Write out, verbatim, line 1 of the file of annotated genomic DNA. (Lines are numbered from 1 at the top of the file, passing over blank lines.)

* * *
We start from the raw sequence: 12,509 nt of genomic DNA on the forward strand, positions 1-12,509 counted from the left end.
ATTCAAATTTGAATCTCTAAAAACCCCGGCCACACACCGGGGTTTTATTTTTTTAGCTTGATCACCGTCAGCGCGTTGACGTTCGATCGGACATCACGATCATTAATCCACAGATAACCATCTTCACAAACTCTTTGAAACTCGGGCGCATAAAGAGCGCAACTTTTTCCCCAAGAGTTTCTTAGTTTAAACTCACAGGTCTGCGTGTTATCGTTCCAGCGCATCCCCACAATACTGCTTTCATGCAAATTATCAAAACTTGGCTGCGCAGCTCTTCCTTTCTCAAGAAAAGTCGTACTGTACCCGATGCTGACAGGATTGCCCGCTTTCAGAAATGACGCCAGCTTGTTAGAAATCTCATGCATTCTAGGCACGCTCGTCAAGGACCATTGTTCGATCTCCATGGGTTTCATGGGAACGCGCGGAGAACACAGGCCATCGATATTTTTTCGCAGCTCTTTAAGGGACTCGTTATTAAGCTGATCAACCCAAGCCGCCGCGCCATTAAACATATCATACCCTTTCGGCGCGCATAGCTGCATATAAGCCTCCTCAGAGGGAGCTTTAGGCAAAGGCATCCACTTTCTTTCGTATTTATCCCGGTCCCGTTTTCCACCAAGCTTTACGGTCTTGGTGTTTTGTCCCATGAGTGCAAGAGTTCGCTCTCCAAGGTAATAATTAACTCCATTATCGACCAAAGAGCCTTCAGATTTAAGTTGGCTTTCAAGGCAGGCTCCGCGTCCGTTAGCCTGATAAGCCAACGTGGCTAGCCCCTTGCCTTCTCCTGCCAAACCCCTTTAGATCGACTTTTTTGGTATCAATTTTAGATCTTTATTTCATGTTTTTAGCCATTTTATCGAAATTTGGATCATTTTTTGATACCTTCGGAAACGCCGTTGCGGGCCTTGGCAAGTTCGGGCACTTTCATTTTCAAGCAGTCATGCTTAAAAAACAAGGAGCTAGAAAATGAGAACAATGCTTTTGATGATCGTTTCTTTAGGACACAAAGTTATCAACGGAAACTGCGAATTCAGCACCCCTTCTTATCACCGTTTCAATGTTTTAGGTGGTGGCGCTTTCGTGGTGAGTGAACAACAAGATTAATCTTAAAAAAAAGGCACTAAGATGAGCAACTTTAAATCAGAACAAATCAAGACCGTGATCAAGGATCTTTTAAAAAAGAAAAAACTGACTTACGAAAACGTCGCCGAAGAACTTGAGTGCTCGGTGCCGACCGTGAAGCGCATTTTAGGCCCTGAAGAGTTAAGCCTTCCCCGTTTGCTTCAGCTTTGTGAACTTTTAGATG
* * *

We start from the raw sequence: 12,509 nt of genomic DNA on the forward strand, positions 1-12,509 counted from the left end.